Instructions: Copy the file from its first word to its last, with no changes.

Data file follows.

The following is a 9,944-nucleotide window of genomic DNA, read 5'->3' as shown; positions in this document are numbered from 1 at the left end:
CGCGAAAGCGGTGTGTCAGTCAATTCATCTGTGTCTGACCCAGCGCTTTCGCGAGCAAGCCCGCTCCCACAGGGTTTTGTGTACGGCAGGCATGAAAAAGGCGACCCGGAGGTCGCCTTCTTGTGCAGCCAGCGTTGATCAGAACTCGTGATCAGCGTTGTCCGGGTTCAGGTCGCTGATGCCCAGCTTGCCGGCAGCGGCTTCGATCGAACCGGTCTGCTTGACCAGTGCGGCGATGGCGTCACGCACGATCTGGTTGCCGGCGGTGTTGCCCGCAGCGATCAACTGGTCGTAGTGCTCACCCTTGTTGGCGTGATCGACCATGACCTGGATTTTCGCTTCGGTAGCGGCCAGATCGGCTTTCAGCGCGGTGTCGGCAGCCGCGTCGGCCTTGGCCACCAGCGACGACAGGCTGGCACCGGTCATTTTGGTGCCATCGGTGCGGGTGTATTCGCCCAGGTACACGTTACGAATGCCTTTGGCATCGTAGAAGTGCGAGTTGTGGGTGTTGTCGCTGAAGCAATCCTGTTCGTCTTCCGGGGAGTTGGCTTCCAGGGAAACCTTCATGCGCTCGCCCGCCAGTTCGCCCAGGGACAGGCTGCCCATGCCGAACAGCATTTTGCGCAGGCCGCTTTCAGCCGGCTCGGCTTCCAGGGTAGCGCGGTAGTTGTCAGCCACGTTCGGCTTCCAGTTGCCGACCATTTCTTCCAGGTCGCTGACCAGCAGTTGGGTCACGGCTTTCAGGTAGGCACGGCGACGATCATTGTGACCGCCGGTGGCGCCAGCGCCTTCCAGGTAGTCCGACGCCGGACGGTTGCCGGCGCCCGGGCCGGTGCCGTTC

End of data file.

The following is a 9,944-nucleotide window of genomic DNA, read 5'->3' as shown; positions in this document are numbered from 1 at the left end:
CGCGAAAGCGGTGTGTCAGTCAATTCATCTGTGTCTGACCCAGCGCTTTCGCGAGCAAGCCCGCTCCCACAGGGTTTTGTGTACGGCAGGCATGAAAAAGGCGACCCGGAGGTCGCCTTCTTGTGCAGCCAGCGTTGATCAGAACTCGTGATCAGCGTTGTCCGGGTTCAGGTCGCTGATGCCCAGCTTGCCGGCAGCGGCTTCGATCGAACCGGTCTGCTTGACCAGTGCGGCGATGGCGTCACGCACGATCTGGTTGCCGGCGGTGTTGCCCGCAGCGATCAACTGGTCGTAGTGCTCACCCTTGTTGGCGTGATCGACCATGACCTGGATTTTCGCTTCGGTAGCGGCCAGATCGGCTTTCAGCGCGGTGTCGGCAGCCGCGTCGGCCTTGGCCACCAGCGACGACAGGCTGGCACCGGTCATTTTGGTGCCATCGGTGCGGGTGTATTCGCCCAGGTACACGTTACGAATGCCTTTGGCATCGTAGAAGTGCGAGTTGTGGGTGTTGTCGCTGAAGCAATCCTGTTCGTCTTCCGGGGAGTTGGCTTCCAGGGAAACCTTCATGCGCTCGCCCGCCAGTTCGCCCAGGGACAGGCTGCCCATGCCGAACAGCATTTTGCGCAGGCCGCTTTCAGCCGGCTCGGCTTCCAGGGTAGCGCGGTAGTTGTCAGCCACGTTCGGCTTCCAGTTGCCGACCATTTCTTCCAGGTCGCTGACCAGCAGTTGGGTCACGGCTTTCAGGTAGGCACGGCGACGATCATTGTGACCGCCGGTGGCGCCAGCGCCTTCCAGGTAGTCCGACGCCGGACGGTTGCCGGCGCCCGGGCCGGTGCCGTTC